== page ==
IndeterminateA three-state check box or toolbar button whose state is indeterminate. The check box is neither checked nor unchecked, and it is in the third or mixed state.
InvisibleAn object without a visible user interface.
LinkedA linked object that has not been previously selected.
MarqueedAn object with scrolling or moving text or graphics.
MixedA three-state check box or toolbar button whose state is indeterminate. The check box is neither checked nor unchecked, and it is in the third or mixed state.
MoveableA movable object.
MultiSelectableAn object that accepts multiple selected items.
NoneNo state.
OffscreenNo on-screen representation. A sound or alert object would have this state, or a hidden window that is never made visible.
PressedA pressed object.
ProtectedA password-protected edit control.
ReadOnlyA read-only object.
SelectableAn object that can accept selection.
SelectedA selected object.
SelfVoicingThe object or child can use text-to-speech (TTS) to describe itself. A speech-based accessibility aid should not announce information when an object with this state has the focus, because the object automatically announces information about itself.
SizeableA sizable object.
TraversedA linked object that has previously been selected.
UnavailableAn unavailable object.
Valid Obsolete. A valid object. This property is deprecated in .NET Framework 2.0.

An accessible object can be associated with one or more of these states.

For more information about the accessibility application, see "Microsoft Active Accessibility" in the Microsoft Developer Network (MSDN) library at http://msdn.microsoft.com/library.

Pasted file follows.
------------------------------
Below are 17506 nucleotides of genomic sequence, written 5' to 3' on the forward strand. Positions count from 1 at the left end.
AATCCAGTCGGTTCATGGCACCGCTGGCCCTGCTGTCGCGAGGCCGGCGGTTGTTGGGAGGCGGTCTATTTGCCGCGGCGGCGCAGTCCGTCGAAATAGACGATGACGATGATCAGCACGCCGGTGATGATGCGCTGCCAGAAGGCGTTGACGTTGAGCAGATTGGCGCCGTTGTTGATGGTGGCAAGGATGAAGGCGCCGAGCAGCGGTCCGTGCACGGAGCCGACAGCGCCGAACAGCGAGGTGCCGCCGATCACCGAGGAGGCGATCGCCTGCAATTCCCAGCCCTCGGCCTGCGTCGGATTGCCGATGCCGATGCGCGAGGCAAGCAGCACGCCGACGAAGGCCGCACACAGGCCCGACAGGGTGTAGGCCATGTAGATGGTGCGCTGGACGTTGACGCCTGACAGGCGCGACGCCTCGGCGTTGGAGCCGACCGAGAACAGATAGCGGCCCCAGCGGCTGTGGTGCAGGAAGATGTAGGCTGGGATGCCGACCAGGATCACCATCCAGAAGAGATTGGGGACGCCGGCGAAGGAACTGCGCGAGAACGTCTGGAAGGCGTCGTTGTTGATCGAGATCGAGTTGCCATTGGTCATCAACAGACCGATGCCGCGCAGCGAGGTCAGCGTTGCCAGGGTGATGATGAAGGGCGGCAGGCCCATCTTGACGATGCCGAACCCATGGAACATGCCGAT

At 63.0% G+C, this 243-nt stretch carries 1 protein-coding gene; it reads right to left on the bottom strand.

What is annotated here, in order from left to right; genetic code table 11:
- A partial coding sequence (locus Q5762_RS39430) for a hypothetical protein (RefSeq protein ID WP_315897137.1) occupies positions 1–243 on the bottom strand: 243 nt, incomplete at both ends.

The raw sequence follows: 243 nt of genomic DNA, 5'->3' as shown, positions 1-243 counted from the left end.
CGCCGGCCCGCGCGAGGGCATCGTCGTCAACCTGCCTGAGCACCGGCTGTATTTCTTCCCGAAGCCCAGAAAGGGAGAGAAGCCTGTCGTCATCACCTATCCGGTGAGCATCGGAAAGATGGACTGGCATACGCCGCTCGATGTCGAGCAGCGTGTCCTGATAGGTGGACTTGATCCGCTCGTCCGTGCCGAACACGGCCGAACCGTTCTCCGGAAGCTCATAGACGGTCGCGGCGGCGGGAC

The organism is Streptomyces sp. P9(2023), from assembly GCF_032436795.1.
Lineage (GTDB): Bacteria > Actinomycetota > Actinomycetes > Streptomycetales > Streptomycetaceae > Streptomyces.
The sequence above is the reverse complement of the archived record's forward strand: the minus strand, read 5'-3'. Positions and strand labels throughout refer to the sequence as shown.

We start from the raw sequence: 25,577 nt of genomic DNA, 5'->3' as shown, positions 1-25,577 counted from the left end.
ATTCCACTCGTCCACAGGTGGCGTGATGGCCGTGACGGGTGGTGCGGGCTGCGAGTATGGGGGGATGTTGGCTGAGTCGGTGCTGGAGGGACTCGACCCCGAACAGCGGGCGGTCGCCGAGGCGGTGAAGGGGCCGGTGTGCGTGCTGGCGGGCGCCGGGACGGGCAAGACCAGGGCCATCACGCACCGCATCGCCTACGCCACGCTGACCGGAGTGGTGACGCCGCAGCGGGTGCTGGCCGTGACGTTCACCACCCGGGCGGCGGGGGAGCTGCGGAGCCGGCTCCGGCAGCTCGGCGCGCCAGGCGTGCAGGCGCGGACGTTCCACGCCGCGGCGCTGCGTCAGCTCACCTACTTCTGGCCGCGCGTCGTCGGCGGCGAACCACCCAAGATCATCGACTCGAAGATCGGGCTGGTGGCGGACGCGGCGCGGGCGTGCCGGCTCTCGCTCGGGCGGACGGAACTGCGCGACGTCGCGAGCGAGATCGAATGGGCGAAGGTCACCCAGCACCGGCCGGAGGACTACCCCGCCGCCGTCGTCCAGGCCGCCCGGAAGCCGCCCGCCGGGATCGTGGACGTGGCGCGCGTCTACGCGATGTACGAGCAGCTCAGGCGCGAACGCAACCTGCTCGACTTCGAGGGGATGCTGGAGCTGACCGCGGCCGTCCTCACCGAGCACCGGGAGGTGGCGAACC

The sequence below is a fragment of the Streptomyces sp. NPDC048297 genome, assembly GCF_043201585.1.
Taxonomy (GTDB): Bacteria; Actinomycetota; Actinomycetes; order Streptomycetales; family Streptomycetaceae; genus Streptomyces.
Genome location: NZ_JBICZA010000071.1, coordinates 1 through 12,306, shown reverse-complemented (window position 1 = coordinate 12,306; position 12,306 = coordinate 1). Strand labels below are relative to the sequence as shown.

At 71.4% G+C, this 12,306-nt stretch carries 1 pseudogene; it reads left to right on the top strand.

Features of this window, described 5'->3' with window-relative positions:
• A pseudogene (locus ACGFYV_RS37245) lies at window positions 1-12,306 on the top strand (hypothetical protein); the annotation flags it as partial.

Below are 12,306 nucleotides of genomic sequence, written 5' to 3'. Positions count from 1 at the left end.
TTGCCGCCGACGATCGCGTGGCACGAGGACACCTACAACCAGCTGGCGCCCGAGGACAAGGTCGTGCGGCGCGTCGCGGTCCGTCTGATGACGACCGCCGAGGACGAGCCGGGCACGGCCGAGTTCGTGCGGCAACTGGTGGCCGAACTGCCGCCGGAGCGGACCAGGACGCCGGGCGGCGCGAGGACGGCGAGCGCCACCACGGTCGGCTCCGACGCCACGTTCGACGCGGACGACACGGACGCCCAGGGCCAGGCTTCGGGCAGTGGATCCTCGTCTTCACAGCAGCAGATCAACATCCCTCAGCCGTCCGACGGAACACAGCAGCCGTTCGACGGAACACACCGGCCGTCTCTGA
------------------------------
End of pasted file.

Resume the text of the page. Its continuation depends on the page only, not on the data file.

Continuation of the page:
The following code example demonstrates the creation of an accessibility-aware chart control, using the AccessibleObject and Control.ControlAccessibleObject classes to expose accessible information. The control plots two curves along with a legend. The ChartControlAccessibleObject class, which derives from ControlAccessibleObject, is used in the CreateAccessibilityInstance method to provide custom accessible information for the chart control. Because the chart legend is not an actual control based on Control, but instead is drawn by the chart control, it does not contain any built-in accessible information. Because of this, the ChartControlAccessibleObject class overrides the GetChild method to return the CurveLegendAccessibleObject that represents accessible information for each part of the legend. When an accessible-aware application uses this control, the control can provide the necessary accessible information.

This code excerpt demonstrates using the AccessibleStates enumeration with the State property. See the AccessibleObject class overview for the complete code example.

No code example is currently available or this language may not be supported.

.NET Framework

Supported in: 4.6, 4.5, 4, 3.5, 3.0, 2.0, 1.1

.NET Framework Client Profile

Supported in: 4, 3.5 SP1